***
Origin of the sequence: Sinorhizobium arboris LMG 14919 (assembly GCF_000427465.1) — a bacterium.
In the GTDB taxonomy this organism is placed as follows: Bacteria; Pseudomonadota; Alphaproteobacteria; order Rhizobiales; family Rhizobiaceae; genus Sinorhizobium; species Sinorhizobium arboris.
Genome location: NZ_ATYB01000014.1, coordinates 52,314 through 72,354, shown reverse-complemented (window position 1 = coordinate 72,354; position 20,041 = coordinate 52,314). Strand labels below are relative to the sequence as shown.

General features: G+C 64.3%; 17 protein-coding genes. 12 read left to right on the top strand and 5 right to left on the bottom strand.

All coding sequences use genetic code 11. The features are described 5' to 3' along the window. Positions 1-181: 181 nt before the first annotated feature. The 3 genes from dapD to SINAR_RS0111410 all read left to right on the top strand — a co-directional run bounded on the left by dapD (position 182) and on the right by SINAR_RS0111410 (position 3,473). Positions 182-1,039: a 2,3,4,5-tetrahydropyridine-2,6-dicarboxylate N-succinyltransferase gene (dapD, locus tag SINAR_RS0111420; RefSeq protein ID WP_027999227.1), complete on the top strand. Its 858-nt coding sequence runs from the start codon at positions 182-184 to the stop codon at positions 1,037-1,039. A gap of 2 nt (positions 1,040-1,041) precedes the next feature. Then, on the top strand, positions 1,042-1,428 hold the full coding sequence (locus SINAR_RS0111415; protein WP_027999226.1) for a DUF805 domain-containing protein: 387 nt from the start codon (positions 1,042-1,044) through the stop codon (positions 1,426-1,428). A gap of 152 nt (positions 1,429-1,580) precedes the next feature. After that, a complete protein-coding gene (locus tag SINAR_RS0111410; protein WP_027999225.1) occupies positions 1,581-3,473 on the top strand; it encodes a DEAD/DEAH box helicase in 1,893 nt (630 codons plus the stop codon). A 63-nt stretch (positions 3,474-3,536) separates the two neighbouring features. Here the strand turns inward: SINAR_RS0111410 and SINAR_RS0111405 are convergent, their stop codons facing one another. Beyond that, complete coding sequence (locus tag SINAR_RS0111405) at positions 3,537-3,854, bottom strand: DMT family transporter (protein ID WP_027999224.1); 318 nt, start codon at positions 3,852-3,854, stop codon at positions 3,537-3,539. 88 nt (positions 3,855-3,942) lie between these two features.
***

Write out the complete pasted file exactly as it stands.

Origin of the sequence: Sinorhizobium arboris LMG 14919 (assembly GCF_000427465.1) — a bacterium.
In the GTDB taxonomy this organism is placed as follows: Bacteria; Pseudomonadota; Alphaproteobacteria; order Rhizobiales; family Rhizobiaceae; genus Sinorhizobium; species Sinorhizobium arboris.
Genome location: NZ_ATYB01000014.1, coordinates 52,314 through 72,354, shown reverse-complemented (window position 1 = coordinate 72,354; position 20,041 = coordinate 52,314). Strand labels below are relative to the sequence as shown.

General features: G+C 64.3%; 17 protein-coding genes. 12 read left to right on the top strand and 5 right to left on the bottom strand.

All coding sequences use genetic code 11. The features are described 5' to 3' along the window. Positions 1-181: 181 nt before the first annotated feature. The 3 genes from dapD to SINAR_RS0111410 all read left to right on the top strand — a co-directional run bounded on the left by dapD (position 182) and on the right by SINAR_RS0111410 (position 3,473). Positions 182-1,039: a 2,3,4,5-tetrahydropyridine-2,6-dicarboxylate N-succinyltransferase gene (dapD, locus tag SINAR_RS0111420; RefSeq protein ID WP_027999227.1), complete on the top strand. Its 858-nt coding sequence runs from the start codon at positions 182-184 to the stop codon at positions 1,037-1,039. A gap of 2 nt (positions 1,040-1,041) precedes the next feature. Then, on the top strand, positions 1,042-1,428 hold the full coding sequence (locus SINAR_RS0111415; protein WP_027999226.1) for a DUF805 domain-containing protein: 387 nt from the start codon (positions 1,042-1,044) through the stop codon (positions 1,426-1,428). A gap of 152 nt (positions 1,429-1,580) precedes the next feature. After that, a complete protein-coding gene (locus tag SINAR_RS0111410; protein WP_027999225.1) occupies positions 1,581-3,473 on the top strand; it encodes a DEAD/DEAH box helicase in 1,893 nt (630 codons plus the stop codon). A 63-nt stretch (positions 3,474-3,536) separates the two neighbouring features. Here the strand turns inward: SINAR_RS0111410 and SINAR_RS0111405 are convergent, their stop codons facing one another. Beyond that, complete coding sequence (locus tag SINAR_RS0111405) at positions 3,537-3,854, bottom strand: DMT family transporter (protein ID WP_027999224.1); 318 nt, start codon at positions 3,852-3,854, stop codon at positions 3,537-3,539. 88 nt (positions 3,855-3,942) lie between these two features.